Monday, October 08, 2012

Purcell at Philharmonia Baroque

The Philharmonia Baroque orchestra opened its 32nd season last week with an obscure set of incidental music to a play called The Prophetess; or, The History of Dicloesian. They opened at the Center for the Performing Arts in Atherton on Wednesday, and then brought the show to the Herbst Theatre on Friday evening above, just in time for a stink bomb of a review by the San Francisco Chronicle's classical music critic, Joshua Kosman.

After being publicly warned that the singing and the performance was "underwhelming," it was a happy surprise that the evening turned out to be thoroughly enjoyable, with particularly fine contributions by the chorus and soloists Jonathan Smucker above, and John Bischoff below left.

Being a professional critic must be a strange job. I have occasionally received free tickets to concerts that didn't do anything for me other than put me to sleep. Sometimes it was because the concert was authentically boring, but often it can be attributed to a lack of sleep, a grumpy stomach, or simply not being in the mood. In those cases, I usually contact somebody at the organization and thank them for the tickets with a note that I won't be writing about the event because I didn't have anything nice to say. Life is too short to write about bad art, unless you're being paid for it.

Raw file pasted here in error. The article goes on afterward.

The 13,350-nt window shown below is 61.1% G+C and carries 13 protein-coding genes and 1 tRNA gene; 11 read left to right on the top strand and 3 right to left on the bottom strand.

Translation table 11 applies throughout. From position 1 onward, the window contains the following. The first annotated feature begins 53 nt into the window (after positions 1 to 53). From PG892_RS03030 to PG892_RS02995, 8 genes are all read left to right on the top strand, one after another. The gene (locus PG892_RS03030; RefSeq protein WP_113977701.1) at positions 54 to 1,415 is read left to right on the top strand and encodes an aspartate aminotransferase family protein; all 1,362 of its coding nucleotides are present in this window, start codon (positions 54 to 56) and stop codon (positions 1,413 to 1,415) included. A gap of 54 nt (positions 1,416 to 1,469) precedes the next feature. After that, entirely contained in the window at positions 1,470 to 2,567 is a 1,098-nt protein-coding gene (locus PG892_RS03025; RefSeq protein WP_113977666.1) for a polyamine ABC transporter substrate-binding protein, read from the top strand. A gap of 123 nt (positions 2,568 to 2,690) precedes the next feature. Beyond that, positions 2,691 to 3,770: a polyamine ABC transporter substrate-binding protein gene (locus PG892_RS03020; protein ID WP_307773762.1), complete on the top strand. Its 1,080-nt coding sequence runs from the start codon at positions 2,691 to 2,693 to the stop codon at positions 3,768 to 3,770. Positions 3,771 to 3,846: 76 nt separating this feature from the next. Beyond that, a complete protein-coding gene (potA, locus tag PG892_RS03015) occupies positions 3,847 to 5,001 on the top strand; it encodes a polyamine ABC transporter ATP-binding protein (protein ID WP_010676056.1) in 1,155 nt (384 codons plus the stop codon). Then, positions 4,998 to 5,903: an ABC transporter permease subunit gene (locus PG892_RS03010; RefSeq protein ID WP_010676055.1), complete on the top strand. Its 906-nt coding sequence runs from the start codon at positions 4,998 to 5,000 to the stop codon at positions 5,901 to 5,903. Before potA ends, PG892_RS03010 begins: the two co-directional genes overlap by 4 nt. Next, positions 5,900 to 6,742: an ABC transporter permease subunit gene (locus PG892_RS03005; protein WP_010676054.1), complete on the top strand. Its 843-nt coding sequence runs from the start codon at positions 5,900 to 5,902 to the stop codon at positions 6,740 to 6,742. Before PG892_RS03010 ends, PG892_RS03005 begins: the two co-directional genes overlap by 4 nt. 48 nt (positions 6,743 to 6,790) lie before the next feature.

After the performance, there was a lovely reception in the basement for the "LGBT community," which seemed rather odd in its inclusion/exclusion. I teased my heterosexual acquaintances who showed up at the event, asking them if they were Lesbian, Gay, Bisexual, or Transgendered. "Or are you Questioning?" was the punch line.

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